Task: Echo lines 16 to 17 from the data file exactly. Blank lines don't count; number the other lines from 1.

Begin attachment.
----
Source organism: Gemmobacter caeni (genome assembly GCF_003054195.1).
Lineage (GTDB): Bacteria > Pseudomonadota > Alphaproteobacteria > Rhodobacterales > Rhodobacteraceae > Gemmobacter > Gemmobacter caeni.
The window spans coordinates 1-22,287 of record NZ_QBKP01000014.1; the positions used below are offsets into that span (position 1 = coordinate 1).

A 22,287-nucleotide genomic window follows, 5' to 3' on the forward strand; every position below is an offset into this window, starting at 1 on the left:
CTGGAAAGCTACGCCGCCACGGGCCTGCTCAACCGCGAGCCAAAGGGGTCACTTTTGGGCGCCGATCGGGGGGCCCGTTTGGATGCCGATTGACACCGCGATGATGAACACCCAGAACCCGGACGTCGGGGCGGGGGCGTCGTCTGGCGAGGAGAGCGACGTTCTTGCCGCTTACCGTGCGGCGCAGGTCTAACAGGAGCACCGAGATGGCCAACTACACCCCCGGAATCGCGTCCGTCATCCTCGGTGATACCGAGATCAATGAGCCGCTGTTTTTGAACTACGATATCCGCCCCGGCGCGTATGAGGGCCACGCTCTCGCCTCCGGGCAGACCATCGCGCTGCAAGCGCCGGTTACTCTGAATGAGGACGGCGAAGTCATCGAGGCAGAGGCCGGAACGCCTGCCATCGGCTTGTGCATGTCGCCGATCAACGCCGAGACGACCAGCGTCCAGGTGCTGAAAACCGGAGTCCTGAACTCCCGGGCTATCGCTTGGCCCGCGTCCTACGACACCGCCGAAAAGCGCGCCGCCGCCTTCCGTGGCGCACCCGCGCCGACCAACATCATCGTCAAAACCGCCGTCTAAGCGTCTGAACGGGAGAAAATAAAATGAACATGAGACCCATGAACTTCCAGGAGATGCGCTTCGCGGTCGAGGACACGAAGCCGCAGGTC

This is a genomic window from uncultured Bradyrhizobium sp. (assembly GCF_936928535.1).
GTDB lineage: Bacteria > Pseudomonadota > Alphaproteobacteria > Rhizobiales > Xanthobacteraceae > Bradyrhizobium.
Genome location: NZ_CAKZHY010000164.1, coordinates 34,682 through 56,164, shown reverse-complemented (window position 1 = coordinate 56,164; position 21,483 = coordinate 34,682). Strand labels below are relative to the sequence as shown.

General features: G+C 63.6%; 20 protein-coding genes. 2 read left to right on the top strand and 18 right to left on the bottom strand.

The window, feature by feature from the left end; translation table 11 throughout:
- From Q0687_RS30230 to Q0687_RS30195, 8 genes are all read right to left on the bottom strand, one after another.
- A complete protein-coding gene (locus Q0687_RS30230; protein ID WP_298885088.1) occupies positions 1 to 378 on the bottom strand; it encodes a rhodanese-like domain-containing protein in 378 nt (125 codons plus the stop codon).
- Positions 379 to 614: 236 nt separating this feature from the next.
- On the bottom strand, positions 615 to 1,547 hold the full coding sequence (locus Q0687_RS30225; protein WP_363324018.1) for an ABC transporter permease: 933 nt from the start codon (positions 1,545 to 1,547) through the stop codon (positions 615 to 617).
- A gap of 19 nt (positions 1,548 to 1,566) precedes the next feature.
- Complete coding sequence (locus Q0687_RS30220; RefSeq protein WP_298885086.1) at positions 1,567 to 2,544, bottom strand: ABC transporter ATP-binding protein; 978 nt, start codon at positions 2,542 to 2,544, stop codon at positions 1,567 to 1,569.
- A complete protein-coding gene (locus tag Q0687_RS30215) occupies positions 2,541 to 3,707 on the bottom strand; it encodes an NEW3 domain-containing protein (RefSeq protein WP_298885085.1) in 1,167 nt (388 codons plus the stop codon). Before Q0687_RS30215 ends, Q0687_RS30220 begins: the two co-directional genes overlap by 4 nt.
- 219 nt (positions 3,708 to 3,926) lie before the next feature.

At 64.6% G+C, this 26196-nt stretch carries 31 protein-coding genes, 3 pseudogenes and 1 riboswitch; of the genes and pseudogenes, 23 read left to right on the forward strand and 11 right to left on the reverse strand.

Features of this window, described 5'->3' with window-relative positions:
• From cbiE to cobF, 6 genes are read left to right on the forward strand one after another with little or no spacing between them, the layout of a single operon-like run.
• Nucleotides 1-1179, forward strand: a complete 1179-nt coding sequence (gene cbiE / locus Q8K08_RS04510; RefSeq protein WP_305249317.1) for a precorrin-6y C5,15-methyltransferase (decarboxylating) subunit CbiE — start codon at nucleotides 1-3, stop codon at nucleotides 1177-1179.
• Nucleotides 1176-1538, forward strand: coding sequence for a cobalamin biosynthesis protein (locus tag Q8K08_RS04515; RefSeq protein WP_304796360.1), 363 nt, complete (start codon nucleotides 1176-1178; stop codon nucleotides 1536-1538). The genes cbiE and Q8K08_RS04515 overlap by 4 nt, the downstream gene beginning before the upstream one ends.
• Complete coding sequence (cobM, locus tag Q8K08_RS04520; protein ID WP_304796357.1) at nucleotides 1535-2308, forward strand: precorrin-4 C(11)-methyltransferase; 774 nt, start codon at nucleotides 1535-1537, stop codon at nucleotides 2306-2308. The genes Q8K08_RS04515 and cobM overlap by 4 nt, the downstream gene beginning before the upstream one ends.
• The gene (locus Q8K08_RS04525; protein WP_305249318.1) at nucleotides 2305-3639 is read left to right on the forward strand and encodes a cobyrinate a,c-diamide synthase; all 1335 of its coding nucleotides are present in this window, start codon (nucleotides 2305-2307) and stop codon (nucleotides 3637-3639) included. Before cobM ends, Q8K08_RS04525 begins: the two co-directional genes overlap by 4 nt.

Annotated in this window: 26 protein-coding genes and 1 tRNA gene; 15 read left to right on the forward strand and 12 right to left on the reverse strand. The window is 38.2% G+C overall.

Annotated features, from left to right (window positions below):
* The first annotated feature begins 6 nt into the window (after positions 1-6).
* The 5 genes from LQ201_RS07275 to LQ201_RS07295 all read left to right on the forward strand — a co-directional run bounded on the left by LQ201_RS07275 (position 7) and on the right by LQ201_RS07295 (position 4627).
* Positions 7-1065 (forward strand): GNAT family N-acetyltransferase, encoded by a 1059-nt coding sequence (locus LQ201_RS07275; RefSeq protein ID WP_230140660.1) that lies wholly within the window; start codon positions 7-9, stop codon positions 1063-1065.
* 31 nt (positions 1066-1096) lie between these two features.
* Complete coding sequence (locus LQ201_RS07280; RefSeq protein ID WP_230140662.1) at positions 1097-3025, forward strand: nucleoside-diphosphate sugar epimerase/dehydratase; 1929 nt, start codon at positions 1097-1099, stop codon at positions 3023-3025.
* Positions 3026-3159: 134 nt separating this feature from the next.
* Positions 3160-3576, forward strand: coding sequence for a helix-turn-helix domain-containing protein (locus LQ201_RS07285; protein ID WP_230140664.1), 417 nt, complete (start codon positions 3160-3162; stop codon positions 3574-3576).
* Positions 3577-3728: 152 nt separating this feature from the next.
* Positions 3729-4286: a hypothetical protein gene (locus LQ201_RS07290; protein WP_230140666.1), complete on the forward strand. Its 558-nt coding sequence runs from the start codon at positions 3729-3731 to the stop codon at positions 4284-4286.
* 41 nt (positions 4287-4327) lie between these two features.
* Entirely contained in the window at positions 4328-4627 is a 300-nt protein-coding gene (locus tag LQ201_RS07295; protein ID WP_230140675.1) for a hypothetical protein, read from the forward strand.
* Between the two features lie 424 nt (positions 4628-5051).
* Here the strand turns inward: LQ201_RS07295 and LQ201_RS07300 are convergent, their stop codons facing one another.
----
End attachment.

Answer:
- Complete coding sequence (locus Q0687_RS30220; RefSeq protein WP_298885086.1) at positions 1,567 to 2,544, bottom strand: ABC transporter ATP-binding protein; 978 nt, start codon at positions 2,542 to 2,544, stop codon at positions 1,567 to 1,569.
- A complete protein-coding gene (locus tag Q0687_RS30215) occupies positions 2,541 to 3,707 on the bottom strand; it encodes an NEW3 domain-containing protein (RefSeq protein WP_298885085.1) in 1,167 nt (388 codons plus the stop codon). Before Q0687_RS30215 ends, Q0687_RS30220 begins: the two co-directional genes overlap by 4 nt.